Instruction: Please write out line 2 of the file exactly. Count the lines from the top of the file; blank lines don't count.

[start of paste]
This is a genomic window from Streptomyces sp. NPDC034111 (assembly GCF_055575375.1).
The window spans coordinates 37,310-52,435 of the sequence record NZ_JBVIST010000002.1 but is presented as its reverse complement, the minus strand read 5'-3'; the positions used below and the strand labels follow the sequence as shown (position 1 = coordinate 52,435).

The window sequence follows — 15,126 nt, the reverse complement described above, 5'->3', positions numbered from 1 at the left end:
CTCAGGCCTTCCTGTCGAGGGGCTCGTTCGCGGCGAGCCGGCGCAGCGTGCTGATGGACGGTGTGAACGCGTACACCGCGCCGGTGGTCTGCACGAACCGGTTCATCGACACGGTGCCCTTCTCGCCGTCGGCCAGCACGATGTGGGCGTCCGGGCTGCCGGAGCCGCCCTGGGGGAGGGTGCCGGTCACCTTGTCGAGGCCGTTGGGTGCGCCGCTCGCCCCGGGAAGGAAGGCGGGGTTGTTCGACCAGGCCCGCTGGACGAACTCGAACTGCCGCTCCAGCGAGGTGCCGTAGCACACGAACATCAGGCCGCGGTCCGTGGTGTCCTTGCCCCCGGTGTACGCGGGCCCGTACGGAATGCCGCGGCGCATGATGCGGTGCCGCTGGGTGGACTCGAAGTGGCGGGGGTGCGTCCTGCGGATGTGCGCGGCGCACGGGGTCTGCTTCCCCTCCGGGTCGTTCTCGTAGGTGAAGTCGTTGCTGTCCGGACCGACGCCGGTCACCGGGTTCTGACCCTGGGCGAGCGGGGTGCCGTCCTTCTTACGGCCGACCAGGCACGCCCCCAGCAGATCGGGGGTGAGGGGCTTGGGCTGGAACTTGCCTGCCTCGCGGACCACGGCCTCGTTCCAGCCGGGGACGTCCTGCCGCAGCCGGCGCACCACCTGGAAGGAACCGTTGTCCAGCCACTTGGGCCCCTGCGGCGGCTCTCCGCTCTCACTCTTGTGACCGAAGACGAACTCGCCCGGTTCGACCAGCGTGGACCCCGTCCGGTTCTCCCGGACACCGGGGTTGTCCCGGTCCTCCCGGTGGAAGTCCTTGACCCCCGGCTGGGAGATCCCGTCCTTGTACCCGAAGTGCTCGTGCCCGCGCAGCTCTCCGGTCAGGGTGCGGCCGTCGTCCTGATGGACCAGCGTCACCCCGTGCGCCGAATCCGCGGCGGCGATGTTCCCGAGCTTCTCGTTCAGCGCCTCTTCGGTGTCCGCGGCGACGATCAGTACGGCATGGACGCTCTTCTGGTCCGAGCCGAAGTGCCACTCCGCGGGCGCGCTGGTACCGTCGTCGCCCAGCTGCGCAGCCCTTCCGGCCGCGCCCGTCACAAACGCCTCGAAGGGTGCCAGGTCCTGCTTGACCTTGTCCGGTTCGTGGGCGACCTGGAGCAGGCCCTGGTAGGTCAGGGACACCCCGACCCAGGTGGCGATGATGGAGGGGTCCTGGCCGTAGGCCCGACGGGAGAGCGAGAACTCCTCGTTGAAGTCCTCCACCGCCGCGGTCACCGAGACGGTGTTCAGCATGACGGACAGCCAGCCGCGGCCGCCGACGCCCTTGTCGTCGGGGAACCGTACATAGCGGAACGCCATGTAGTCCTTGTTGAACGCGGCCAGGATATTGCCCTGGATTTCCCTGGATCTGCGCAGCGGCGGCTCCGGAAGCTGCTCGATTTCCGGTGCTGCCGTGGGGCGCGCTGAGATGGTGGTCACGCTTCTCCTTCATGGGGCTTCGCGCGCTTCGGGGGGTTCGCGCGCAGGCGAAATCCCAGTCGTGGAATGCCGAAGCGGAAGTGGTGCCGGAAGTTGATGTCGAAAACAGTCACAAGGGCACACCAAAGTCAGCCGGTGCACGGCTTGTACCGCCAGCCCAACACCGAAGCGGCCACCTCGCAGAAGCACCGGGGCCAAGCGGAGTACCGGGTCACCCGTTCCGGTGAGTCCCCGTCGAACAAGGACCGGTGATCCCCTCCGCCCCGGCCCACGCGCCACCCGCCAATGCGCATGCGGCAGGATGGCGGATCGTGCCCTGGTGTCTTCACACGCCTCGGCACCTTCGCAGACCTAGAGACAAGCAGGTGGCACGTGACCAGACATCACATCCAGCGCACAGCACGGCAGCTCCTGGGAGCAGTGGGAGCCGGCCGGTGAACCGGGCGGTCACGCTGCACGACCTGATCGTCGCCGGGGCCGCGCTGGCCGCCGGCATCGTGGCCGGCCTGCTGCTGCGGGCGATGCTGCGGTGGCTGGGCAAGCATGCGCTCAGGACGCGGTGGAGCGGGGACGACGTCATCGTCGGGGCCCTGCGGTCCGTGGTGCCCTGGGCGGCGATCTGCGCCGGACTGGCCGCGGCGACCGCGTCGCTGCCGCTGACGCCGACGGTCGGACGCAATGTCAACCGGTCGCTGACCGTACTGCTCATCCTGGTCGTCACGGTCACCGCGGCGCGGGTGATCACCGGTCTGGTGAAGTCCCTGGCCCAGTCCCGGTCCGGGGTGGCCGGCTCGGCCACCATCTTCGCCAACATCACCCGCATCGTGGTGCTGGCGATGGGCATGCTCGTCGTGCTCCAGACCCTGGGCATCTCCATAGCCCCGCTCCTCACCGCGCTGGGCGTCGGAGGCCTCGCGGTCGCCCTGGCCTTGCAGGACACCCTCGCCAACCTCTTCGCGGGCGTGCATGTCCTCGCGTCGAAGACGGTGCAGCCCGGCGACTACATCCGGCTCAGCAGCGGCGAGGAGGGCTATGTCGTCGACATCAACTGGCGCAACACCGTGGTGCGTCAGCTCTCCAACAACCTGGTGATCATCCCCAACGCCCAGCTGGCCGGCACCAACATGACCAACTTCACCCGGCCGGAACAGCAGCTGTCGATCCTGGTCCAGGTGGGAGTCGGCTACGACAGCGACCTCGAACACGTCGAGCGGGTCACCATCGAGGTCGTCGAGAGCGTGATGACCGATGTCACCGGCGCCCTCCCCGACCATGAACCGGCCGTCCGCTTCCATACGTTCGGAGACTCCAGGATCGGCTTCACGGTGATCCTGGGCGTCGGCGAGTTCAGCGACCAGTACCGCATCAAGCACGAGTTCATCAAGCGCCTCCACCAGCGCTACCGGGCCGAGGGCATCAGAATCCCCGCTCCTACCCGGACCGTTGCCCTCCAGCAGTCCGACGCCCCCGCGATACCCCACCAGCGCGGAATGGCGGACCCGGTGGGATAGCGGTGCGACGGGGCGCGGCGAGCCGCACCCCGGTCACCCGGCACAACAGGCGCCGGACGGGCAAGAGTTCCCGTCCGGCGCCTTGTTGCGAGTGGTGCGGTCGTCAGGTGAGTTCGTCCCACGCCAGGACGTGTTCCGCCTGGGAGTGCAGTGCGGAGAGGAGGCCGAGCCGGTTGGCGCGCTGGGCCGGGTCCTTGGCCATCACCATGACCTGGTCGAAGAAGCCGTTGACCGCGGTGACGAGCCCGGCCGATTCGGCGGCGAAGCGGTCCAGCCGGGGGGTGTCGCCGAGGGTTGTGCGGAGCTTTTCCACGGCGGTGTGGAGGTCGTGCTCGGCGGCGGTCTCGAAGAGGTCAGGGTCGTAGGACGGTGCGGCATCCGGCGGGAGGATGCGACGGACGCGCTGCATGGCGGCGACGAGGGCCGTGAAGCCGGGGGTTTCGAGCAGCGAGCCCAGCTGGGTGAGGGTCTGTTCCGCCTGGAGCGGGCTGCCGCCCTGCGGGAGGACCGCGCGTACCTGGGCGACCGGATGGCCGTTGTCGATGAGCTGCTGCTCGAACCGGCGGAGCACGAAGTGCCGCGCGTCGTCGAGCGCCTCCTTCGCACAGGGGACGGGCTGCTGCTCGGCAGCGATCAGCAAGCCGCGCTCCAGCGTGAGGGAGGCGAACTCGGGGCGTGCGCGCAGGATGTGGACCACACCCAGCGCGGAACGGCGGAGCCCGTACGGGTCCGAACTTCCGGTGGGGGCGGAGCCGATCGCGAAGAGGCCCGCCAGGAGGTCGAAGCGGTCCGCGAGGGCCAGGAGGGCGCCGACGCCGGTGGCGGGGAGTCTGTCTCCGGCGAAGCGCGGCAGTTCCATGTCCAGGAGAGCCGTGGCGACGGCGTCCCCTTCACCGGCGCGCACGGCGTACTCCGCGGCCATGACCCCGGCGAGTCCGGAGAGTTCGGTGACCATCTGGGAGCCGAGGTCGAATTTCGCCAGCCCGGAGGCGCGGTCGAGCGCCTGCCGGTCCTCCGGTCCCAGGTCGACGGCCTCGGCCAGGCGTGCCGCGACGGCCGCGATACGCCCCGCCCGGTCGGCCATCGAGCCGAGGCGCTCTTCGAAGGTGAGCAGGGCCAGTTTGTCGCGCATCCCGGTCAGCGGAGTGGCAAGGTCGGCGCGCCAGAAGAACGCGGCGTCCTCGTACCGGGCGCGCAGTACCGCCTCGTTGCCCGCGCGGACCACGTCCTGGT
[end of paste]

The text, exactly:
The window spans coordinates 37,310-52,435 of the sequence record NZ_JBVIST010000002.1 but is presented as its reverse complement, the minus strand read 5'-3'; the positions used below and the strand labels follow the sequence as shown (position 1 = coordinate 52,435).